Originally Posted by Nyal Mellor
Originally Posted by Silva741
I’m currently planning a dedicated room for stereo (and also home-theatre duties), and I’d love to have a screen wall similar to some of the lovely home-cinemas shared by members here, covered with black velvet. I’m sure it works beautifully when watching/hearing a movie, but regarding specifically 2 channel audio, does anyone know what kind of effect the fabric has?
The room I'll use has rather thick solid walls precisely to guarantee good sound quality, and as much as I’d love to have the look of the fabric on the back wall, don’t want to jeopardize the sound in any way.
I think i never saw a stereo dedicated room with one or more walls covered with fabric, maybe that’s the reason?
Velvet is very black yes but it is not acoustically transparent. This is the material I use now for screen walls http://www.parts-express.com/pe/showdetl.cfm?partnumber=260-332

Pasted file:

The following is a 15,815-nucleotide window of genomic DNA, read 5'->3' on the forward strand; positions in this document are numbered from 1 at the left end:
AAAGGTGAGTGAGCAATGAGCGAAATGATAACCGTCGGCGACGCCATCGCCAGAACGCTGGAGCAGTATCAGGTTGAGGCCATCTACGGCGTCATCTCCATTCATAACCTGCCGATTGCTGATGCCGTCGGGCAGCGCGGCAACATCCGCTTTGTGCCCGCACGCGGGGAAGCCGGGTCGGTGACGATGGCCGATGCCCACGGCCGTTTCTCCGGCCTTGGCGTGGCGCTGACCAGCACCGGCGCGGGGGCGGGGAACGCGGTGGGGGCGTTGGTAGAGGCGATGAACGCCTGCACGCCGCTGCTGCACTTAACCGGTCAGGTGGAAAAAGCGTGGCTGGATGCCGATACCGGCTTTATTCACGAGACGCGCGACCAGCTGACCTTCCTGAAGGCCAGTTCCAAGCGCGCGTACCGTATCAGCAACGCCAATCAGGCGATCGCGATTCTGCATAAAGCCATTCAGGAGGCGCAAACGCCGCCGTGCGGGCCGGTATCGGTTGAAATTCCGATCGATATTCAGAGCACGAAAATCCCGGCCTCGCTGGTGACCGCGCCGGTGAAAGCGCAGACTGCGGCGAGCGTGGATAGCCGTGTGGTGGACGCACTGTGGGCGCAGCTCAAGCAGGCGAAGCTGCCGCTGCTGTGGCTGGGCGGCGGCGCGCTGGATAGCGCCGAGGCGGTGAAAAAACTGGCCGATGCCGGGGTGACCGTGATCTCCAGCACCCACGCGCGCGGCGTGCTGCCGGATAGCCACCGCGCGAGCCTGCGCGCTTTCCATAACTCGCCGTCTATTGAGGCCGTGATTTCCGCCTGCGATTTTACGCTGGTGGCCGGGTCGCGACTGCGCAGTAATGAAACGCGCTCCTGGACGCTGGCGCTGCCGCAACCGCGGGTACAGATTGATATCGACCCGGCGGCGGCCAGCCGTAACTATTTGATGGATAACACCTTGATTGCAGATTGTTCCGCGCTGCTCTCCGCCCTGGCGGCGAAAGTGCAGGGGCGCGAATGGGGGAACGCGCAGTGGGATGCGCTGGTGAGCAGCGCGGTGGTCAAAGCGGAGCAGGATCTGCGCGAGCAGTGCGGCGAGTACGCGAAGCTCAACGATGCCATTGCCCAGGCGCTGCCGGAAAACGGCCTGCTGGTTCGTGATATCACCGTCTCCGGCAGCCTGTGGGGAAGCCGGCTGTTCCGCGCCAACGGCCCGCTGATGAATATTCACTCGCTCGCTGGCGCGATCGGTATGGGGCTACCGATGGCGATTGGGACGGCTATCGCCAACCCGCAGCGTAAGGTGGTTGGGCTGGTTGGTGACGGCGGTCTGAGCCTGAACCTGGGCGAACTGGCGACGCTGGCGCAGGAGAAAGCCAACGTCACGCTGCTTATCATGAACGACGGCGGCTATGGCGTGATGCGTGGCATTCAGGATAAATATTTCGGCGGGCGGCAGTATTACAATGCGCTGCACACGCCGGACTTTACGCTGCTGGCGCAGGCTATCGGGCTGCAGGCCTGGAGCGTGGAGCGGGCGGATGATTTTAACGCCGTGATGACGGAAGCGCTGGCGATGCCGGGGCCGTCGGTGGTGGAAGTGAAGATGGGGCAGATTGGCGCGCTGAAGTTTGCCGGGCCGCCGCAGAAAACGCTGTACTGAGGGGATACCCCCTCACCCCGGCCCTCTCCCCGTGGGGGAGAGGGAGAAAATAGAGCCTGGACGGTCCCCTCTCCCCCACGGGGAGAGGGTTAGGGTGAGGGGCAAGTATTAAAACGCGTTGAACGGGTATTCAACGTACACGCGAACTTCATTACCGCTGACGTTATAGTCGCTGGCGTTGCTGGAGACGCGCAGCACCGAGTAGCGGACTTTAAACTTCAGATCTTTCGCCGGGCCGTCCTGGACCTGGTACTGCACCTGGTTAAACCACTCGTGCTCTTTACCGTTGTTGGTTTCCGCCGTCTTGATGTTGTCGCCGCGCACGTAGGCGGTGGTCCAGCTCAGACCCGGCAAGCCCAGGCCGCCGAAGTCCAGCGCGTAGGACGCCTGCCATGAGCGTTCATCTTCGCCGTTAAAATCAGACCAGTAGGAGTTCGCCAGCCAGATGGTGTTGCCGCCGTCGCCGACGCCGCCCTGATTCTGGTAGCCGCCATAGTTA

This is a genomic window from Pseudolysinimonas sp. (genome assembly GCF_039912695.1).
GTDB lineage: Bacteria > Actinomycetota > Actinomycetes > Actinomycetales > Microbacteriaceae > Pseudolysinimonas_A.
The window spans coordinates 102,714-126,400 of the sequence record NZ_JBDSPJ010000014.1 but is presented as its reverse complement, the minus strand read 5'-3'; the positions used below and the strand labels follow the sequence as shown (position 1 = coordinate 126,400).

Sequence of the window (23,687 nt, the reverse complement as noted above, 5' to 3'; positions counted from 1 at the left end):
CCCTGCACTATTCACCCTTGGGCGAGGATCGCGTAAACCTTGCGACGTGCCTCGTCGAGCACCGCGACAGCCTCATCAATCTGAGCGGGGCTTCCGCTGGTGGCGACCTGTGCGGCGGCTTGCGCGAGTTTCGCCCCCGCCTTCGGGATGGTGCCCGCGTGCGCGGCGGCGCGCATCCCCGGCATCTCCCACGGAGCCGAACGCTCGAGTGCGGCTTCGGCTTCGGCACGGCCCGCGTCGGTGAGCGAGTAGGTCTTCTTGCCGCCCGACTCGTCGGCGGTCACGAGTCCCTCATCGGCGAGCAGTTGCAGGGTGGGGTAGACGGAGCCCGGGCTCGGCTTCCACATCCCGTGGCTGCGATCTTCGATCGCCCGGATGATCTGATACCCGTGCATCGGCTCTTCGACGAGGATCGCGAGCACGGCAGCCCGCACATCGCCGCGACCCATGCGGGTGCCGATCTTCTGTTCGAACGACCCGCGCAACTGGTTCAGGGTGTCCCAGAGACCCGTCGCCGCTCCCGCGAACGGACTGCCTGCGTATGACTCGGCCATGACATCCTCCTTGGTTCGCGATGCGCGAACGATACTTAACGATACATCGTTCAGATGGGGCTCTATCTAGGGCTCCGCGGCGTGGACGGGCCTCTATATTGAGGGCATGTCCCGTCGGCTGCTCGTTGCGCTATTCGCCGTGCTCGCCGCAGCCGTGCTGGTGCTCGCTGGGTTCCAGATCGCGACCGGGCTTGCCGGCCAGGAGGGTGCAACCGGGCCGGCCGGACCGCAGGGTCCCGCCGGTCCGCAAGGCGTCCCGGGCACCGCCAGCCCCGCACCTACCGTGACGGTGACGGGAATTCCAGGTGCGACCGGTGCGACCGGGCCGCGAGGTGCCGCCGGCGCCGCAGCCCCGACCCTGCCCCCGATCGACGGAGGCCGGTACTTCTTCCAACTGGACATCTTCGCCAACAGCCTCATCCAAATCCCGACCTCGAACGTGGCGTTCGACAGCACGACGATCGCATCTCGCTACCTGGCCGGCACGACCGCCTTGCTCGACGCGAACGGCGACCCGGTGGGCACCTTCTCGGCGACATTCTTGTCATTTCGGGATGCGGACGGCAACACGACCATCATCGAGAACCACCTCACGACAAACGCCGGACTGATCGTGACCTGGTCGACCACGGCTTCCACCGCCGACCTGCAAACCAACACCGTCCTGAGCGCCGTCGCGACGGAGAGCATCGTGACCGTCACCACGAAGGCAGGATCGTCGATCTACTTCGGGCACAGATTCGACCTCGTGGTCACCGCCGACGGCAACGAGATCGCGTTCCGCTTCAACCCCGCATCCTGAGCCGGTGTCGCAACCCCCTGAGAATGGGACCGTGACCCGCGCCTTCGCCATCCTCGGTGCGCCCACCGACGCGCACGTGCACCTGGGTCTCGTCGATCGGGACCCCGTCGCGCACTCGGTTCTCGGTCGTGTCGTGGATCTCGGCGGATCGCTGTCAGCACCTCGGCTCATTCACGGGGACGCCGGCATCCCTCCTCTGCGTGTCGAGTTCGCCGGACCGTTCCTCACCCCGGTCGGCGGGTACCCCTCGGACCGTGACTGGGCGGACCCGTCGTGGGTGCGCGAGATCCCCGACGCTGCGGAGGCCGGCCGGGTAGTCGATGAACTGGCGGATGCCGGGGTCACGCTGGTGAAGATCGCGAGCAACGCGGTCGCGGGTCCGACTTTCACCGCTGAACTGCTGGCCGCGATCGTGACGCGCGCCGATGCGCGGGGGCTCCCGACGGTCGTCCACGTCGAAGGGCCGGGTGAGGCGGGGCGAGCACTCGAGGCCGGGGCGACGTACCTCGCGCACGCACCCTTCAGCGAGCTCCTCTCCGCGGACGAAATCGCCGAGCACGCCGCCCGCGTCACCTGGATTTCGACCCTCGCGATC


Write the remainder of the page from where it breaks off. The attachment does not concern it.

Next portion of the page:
. It's a very high quality speaker grille cloth. Nice and weighty, very black and acoustically transparent.
If you are building sound absorbers, the greatest concern is not for fabric that is acoustically transparent, but you want to avoid fabric that is reflective. I've had very good results covering sound absorbers with fireproofed flannel, velvet and soft felt.
Most fabric is inherently sonically absorptive or transparent. More significantly fabric it is not always inherently fireproof. I have had extremely good results treating normal fabrics with commercial fabric fireproofing compounds.
We put washable fabrics into an ordinary washing machine, made sure it was wet down with the liquid fireproofing compound, and spun it out being careful to catch the liquid that was spun out for reuse. Once we finished treating the fabric, we put the washer through an ordinary wash cycle to rinse out the fireproofing compound. Fireproofing compound is usually made out of boron salts, some of which are used for washing clothes.
The fabric was totally fire resistant once treated and wouldn't even smoke a little when heated up over an open fire. The washing machine lived on for many productive years.